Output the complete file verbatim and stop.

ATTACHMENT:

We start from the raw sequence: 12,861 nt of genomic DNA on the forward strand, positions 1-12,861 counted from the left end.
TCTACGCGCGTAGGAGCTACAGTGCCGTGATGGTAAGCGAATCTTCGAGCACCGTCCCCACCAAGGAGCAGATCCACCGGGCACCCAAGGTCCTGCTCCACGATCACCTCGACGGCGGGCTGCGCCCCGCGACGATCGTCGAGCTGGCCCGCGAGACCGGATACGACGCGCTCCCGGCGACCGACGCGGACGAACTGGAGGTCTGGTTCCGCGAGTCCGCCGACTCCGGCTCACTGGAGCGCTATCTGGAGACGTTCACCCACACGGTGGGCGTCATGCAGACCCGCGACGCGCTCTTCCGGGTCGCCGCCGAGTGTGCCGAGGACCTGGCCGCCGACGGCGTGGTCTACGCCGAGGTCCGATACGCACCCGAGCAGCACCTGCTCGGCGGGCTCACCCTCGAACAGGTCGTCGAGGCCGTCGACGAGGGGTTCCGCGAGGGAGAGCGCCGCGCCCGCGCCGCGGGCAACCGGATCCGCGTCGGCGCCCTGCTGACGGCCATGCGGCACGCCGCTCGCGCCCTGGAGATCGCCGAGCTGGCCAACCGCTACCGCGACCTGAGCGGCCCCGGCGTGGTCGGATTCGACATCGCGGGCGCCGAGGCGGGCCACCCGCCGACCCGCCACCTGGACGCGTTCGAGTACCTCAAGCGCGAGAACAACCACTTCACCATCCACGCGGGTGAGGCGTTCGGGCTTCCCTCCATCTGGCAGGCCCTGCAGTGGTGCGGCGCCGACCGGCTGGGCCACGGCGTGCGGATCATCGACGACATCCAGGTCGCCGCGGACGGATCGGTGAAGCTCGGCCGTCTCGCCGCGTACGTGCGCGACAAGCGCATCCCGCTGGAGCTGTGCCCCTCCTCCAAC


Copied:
We start from the raw sequence: 12,861 nt of genomic DNA on the forward strand, positions 1-12,861 counted from the left end.
TCTACGCGCGTAGGAGCTACAGTGCCGTGATGGTAAGCGAATCTTCGAGCACCGTCCCCACCAAGGAGCAGATCCACCGGGCACCCAAGGTCCTGCTCCACGATCACCTCGACGGCGGGCTGCGCCCCGCGACGATCGTCGAGCTGGCCCGCGAGACCGGATACGACGCGCTCCCGGCGACCGACGCGGACGAACTGGAGGTCTGGTTCCGCGAGTCCGCCGACTCCGGCTCACTGGAGCGCTATCTGGAGACGTTCACCCACACGGTGGGCGTCATGCAGACCCGCGACGCGCTCTTCCGGGTCGCCGCCGAGTGTGCCGAGGACCTGGCCGCCGACGGCGTGGTCTACGCCGAGGTCCGATACGCACCCGAGCAGCACCTGCTCGGCGGGCTCACCCTCGAACAGGTCGTCGAGGCCGTCGACGAGGGGTTCCGCGAGGGAGAGCGCCGCGCCCGCGCCGCGGGCAACCGGATCCGCGTCGGCGCCCTGCTGACGGCCATGCGGCACGCCGCTCGCGCCCTGGAGATCGCCGAGCTGGCCAACCGCTACCGCGACCTGAGCGGCCCCGGCGTGGTCGGATTCGACATCGCGGGCGCCGAGGCGGGCCACCCGCCGACCCGCCACCTGGACGCGTTCGAGTACCTCAAGCGCGAGAACAACCACTTCACCATCCACGCGGGTGAGGCGTTCGGGCTTCCCTCCATCTGGCAGGCCCTGCAGTGGTGCGGCGCCGACCGGCTGGGCCACGGCGTGCGGATCATCGACGACATCCAGGTCGCCGCGGACGGATCGGTGAAGCTCGGCCGTCTCGCCGCGTACGTGCGCGACAAGCGCATCCCGCTGGAGCTGTGCCCCTCCTCCAAC